“We’ll hope you will not. But do as I bid you, girl. I shall be passing back along the beach in two days’ time, and will call for it.”
She resisted no longer.
“I will take it,” she said. “By that time I may have thought of words to thank your Honour.”
She curtsied again.
“Manasseh!” Captain Vyell pointed to the door. The negro opened it and stood aside majestically as she passed out and was gone.
Let moralists perpend. Ruth Josselin had knocked at that door after a sharp struggle between conscience and crying want. The poverty known to Ruth was of the extreme kind that gnaws the entrails with hunger. It had furthermore starved her childhood of religion, and her sole code of honour came to her by instinct. Yet she had knocked at the door with no thought but that the Collector’s guinea had come to her hand by mistake, and no expectancy but that the Collector would thank her and take it back. She was shy, moreover. It had cost courage.
“Honesty is the best policy.” True enough, no doubt. Yet, when all is said, but for some radical instinct of honesty, untaught, brave to conquer a more than selfish need, Ruth had never brought back her guinea. And, yet again, from that action all the rest of this story flows. When we have told it, let the moralists decide.
PARENTHETICAL—OF THE FAMILY OF VYELL.
Captain Oliver Vyell, as we have seen, set store upon pedigree: and here, as well in compliment to him as to make our story clearer, we will interrupt it with a brief account of his family and descent.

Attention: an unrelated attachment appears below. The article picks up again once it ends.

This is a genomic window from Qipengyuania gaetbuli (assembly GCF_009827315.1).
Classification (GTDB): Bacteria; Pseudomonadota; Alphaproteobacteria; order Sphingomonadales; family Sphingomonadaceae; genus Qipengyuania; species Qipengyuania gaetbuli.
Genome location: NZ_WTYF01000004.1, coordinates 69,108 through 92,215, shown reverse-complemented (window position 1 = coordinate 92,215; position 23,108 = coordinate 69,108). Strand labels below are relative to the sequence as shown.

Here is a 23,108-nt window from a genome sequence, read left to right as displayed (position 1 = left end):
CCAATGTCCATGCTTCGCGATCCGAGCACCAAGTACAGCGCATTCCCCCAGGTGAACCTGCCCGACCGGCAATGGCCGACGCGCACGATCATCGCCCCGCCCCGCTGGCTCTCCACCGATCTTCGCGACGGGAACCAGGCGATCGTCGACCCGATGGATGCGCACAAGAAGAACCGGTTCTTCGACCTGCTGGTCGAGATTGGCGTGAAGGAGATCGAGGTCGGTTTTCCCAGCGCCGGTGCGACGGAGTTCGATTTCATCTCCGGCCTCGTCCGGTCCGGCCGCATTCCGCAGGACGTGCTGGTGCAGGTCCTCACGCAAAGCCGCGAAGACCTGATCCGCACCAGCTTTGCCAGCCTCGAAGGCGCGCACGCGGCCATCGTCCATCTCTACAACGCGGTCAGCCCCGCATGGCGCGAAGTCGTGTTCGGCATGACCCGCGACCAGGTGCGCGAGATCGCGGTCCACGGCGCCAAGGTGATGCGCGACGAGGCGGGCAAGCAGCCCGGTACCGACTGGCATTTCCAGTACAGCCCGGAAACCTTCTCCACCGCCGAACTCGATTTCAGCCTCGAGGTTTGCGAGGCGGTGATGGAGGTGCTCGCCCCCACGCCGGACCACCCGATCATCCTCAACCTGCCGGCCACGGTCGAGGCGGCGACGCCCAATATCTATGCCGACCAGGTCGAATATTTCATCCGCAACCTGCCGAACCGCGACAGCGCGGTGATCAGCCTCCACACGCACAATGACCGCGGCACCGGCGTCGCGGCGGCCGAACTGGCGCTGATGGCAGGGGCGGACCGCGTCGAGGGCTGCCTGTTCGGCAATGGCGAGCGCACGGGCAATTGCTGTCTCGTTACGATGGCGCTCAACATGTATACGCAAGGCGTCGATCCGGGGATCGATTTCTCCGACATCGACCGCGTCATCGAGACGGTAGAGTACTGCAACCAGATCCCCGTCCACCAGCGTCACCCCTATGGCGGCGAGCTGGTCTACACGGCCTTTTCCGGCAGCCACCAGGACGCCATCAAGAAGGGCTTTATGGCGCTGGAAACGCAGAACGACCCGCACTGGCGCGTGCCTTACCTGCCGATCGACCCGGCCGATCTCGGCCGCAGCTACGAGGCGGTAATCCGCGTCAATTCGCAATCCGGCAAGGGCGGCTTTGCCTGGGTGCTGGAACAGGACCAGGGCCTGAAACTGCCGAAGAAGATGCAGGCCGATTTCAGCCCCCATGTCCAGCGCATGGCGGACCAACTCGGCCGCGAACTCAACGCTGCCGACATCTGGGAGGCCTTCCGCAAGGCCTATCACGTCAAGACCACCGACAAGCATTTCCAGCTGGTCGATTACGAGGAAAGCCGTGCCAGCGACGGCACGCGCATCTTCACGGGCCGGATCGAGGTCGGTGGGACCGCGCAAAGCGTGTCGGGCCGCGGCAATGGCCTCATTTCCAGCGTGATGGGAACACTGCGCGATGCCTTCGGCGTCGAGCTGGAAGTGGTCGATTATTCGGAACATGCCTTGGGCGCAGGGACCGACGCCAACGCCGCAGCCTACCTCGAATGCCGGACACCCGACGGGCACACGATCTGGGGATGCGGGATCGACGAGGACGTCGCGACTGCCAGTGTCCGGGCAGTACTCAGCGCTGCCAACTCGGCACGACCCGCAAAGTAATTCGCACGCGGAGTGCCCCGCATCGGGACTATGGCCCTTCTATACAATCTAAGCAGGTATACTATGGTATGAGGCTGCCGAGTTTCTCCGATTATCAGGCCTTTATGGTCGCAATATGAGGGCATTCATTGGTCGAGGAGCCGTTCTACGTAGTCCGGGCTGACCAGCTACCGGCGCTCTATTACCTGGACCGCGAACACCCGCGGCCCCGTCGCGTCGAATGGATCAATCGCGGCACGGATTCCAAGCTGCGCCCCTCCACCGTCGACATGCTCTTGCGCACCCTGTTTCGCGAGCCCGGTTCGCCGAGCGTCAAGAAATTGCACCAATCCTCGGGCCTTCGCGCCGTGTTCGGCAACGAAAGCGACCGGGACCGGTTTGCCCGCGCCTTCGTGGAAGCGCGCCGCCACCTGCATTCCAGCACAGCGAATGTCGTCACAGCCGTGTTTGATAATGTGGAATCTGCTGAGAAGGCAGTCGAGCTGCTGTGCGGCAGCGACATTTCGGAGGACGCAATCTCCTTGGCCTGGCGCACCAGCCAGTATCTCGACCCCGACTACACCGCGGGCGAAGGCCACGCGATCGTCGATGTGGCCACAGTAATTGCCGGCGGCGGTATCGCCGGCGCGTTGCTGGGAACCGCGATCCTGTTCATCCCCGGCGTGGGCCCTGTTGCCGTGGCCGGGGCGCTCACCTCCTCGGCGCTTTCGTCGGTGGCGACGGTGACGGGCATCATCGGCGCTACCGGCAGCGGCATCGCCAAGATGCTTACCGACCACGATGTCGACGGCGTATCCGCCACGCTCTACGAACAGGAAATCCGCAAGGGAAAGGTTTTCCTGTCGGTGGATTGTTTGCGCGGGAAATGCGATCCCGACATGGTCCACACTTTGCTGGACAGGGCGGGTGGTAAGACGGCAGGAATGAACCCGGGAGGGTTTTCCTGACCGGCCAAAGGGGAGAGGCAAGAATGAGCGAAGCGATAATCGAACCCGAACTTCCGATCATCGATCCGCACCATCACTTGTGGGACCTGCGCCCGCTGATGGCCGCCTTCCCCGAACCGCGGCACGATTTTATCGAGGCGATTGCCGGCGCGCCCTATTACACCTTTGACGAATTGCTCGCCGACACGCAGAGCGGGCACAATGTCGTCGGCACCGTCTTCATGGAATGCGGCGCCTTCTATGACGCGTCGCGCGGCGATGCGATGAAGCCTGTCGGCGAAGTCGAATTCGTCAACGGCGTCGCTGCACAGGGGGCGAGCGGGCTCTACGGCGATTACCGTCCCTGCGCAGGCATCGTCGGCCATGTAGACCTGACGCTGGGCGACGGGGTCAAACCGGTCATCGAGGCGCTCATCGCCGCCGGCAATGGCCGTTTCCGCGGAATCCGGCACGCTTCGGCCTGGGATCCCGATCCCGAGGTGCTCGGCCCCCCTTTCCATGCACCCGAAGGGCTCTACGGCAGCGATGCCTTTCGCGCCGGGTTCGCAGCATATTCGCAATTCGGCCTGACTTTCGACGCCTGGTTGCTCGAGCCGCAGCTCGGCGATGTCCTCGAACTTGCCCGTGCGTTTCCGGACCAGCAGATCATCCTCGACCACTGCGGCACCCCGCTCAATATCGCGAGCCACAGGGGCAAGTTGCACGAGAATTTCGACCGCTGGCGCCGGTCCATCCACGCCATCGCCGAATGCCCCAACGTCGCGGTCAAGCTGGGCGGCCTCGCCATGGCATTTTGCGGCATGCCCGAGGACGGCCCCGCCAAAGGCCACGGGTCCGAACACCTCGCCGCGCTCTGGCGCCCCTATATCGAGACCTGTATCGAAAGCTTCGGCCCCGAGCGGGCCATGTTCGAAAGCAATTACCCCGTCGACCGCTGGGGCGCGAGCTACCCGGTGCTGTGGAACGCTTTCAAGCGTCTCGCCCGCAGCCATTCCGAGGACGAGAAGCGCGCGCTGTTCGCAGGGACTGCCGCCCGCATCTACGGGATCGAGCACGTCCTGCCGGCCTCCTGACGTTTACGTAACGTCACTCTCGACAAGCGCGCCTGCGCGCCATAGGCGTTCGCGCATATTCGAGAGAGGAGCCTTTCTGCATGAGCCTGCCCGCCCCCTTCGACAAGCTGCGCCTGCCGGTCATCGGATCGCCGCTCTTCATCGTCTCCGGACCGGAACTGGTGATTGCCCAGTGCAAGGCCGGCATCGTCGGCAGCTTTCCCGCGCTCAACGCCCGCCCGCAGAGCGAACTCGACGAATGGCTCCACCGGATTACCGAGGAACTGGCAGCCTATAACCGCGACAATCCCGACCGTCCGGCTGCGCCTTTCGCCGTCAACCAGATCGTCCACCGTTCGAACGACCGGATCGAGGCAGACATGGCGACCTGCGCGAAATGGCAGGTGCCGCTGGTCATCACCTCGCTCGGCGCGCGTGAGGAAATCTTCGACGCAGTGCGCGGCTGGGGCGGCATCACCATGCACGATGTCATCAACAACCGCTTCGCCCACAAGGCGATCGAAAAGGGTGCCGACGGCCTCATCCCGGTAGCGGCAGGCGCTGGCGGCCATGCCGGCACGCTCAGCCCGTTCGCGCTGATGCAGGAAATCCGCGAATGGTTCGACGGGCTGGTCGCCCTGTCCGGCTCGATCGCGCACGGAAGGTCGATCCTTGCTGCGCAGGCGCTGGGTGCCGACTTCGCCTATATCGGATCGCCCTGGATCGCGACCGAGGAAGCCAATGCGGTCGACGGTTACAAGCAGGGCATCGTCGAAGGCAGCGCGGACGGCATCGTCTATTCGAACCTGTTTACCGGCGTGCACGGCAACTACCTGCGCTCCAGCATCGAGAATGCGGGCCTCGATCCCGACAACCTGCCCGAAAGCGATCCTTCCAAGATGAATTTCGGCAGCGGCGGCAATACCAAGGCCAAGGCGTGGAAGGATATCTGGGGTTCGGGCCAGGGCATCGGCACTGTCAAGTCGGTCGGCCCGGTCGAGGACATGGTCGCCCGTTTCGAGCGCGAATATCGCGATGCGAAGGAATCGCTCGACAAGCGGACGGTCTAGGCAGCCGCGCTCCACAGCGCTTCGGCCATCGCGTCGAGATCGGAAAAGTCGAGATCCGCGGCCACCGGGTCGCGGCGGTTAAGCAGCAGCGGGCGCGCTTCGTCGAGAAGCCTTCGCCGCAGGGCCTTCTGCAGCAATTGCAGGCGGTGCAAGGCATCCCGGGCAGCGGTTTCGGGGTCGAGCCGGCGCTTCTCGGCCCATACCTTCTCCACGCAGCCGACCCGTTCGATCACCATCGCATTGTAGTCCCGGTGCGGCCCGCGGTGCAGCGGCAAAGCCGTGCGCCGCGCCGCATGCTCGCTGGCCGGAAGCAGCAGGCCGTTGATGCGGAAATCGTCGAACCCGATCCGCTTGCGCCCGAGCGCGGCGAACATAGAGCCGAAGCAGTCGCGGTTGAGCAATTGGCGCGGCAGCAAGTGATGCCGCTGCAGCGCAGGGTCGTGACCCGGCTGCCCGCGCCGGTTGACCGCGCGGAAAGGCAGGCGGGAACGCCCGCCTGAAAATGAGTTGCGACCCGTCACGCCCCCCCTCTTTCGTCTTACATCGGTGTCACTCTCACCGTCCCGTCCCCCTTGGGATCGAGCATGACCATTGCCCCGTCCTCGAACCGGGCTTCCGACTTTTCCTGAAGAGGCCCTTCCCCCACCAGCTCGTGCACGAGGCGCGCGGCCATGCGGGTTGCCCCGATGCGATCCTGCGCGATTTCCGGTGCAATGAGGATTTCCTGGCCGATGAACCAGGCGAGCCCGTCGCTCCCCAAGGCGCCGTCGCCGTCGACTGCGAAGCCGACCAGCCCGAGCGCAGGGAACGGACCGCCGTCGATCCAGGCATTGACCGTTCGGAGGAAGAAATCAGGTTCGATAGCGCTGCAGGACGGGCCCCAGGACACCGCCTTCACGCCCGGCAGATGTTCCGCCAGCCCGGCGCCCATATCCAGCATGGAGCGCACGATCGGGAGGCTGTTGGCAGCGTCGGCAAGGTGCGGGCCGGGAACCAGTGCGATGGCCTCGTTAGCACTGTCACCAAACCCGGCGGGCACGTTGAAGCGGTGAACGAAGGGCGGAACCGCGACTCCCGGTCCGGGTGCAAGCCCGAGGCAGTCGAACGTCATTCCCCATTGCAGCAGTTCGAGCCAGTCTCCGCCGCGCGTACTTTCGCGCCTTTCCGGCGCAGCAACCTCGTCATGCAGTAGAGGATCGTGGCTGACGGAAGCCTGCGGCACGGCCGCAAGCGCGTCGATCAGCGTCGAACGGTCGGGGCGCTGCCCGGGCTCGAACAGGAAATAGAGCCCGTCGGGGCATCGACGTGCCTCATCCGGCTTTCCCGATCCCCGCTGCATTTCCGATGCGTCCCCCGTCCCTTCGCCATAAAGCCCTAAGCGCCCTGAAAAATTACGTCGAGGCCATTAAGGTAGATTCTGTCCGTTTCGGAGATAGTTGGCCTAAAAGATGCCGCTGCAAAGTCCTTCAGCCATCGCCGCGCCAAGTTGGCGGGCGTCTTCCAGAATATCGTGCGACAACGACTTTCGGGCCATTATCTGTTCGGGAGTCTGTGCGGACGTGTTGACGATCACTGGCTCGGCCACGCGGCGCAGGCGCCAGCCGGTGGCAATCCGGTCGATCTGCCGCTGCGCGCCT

The tomb of Sir Thomas Vyell, second Baronet, at whose house of Carwithiel in Cornwall our Collector spent some years of his boyhood, may yet be seen in the church of that parish, in the family transept. It bears the coat of the Vyells (gules, a fesse raguly argent) with no less than twenty-four quarterings: for an Odo of the name had fought on the winning side at Hastings, and his descendants, settling in the West, had held estates there and been people of importance ever since.
The Wars of the Roses, to be sure, had left them under a cloud, shorn of the most of their wealth and a great part of their lands. Yet they kept themselves afloat (if this riot of metaphor may be pardoned) and their heads moderately high, until Sir William, the first Baronet, by developing certain tin mines on his estate and working them by new processes, set up the family fortunes once more.
His son, Sir Thomas, steadily bettered them. A contemporary narrative describes him as “chief of a very good Cornish family, with a very good estate. His marrying a grand-daughter of the Lord Protector (Oliver) first recommended him to King William, who at the Revolution made him Commissioner of the Excise and some years after Governor of the Post Office. . . . The Queen, by reason of his great capacity and honesty, hath continued him in the office of Postmaster. He is a gentleman of a sweet, easy, affable disposition—a handsome man, of middle stature, towards forty years old.” This was written in 1713. Sir Thomas died in 1726, of the smallpox, having issue (by his one wife, who survived him but a few years) seven sons and three daughters.